Regina Police considering creating “diversity class” for new female and BIPOC candidates

The Regina Police Service is looking at the possibility of reserving some of its recruiting classes for women and minority groups in an effort to meet diversity targets.

The move would designate one of the two annual classes sent through the Saskatchewan Police College as a “diversity class”.

As it stands, women account for 26 percent of Regina’s sworn police officers, and only nine percent of members identify as Indigenous.

RPS Chief Evan Bray says the aim of the class would be to help ensure sworn police officers represent the city they serve.

He adds while they want to be diverse, they’re not going to restrict other suitable applicants.

“It’s really just a matter of we are still looking for the most successful candidates, capable people that fulfill the requirements of the job,” said Bray. “But keeping in the back of our mind that we are trying to be very cognizant of those targets that have been set for us, which I think in its most basic form, it’s really being a police service that’s reflective of your community.”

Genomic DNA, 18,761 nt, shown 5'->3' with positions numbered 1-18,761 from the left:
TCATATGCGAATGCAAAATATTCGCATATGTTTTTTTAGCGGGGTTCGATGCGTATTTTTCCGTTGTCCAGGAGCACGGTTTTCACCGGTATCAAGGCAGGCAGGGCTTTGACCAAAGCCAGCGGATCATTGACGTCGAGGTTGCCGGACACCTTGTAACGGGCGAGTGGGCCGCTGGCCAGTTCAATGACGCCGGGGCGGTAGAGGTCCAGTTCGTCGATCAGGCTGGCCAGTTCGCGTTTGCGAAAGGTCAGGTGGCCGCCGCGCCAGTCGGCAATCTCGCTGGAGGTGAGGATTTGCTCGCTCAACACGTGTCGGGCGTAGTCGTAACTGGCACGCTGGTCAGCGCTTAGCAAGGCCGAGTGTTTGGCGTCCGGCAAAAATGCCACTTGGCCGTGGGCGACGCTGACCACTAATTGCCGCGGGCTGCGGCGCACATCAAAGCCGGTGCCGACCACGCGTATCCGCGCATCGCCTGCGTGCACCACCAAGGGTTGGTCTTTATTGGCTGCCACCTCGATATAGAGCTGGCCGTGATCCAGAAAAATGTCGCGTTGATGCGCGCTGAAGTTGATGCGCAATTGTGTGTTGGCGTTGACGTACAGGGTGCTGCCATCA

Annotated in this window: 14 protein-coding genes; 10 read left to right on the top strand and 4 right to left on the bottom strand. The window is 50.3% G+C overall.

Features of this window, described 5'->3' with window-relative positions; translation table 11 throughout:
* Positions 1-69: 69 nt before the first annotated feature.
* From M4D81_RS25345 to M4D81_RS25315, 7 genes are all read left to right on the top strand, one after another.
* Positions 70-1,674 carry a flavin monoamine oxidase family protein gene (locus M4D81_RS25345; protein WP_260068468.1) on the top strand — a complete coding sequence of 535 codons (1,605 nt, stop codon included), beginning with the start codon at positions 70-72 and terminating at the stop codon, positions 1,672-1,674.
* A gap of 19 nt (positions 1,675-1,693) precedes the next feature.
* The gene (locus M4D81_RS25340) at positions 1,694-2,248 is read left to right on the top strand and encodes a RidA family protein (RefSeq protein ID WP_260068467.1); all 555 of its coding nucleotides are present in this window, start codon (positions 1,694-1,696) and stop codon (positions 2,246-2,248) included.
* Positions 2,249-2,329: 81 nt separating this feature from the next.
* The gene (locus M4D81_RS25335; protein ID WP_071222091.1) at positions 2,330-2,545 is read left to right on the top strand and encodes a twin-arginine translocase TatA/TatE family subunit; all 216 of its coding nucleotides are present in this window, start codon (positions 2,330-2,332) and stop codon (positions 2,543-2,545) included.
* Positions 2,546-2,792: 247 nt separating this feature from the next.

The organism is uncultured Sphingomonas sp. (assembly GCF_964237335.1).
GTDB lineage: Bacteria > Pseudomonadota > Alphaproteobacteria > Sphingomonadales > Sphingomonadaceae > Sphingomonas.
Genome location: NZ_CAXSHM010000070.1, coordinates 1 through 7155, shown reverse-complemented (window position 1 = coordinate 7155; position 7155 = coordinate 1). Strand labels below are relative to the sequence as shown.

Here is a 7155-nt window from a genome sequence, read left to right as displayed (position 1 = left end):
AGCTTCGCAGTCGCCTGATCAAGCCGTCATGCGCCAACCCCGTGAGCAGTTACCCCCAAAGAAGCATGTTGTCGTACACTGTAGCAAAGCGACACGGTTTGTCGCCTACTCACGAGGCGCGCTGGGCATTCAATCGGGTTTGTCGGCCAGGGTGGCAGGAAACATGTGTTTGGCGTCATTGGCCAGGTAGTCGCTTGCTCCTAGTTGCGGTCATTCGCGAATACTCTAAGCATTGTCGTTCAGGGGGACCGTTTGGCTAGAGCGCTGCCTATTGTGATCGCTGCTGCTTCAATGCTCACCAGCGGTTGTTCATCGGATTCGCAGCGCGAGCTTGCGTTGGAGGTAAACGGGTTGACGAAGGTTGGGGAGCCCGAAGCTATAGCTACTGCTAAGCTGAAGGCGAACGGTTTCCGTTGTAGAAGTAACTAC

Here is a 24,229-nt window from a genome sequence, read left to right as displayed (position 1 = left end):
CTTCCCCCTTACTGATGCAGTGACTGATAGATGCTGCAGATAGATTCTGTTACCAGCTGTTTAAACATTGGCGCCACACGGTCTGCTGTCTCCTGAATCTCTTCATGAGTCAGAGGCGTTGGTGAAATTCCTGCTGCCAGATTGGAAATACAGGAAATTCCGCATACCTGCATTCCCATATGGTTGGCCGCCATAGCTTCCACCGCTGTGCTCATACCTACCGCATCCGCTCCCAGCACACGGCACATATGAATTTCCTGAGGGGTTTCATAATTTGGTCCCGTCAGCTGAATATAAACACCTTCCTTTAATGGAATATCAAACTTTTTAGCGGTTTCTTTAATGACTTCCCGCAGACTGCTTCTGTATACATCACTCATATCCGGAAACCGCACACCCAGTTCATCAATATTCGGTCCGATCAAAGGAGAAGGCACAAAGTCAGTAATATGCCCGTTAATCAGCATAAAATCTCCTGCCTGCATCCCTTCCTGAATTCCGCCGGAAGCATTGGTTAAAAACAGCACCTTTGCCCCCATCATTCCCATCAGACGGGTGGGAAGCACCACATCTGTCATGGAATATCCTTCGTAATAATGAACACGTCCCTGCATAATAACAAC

Bray says the most significant challenge of hiring diverse candidates is simply outreach, adding many companies are trying to hire diverse candidates, so the competition is tough.

“Some of those underrepresented areas are not people that are knocking on our door saying, ‘we’d like to work for the police service’,” said Bray, “So we come up with different strategies and ways that we can hopefully build relationships that allow us to attract people from those different communities to come and work in our workplace.”

Bray adds one particular area of priority is Indigenous hires, adding the Indigenous recruitment liaison officer has mentioned diversity classes as a way to increase recruitment.

He says recruitment has been difficult across the board over the past year due to a shift in the perception of police.

“Policing isn’t looking like a real attractive occupation, and I think it’s for a variety of different reasons,” said Bray. “Take what we went through in 2020, I mean, policing was looked at with criticism, with a view to reform, and so I think we’ve seen a reflection of that in even the number of people, in general, that are coming through and saying they want to work in the career of policing.”

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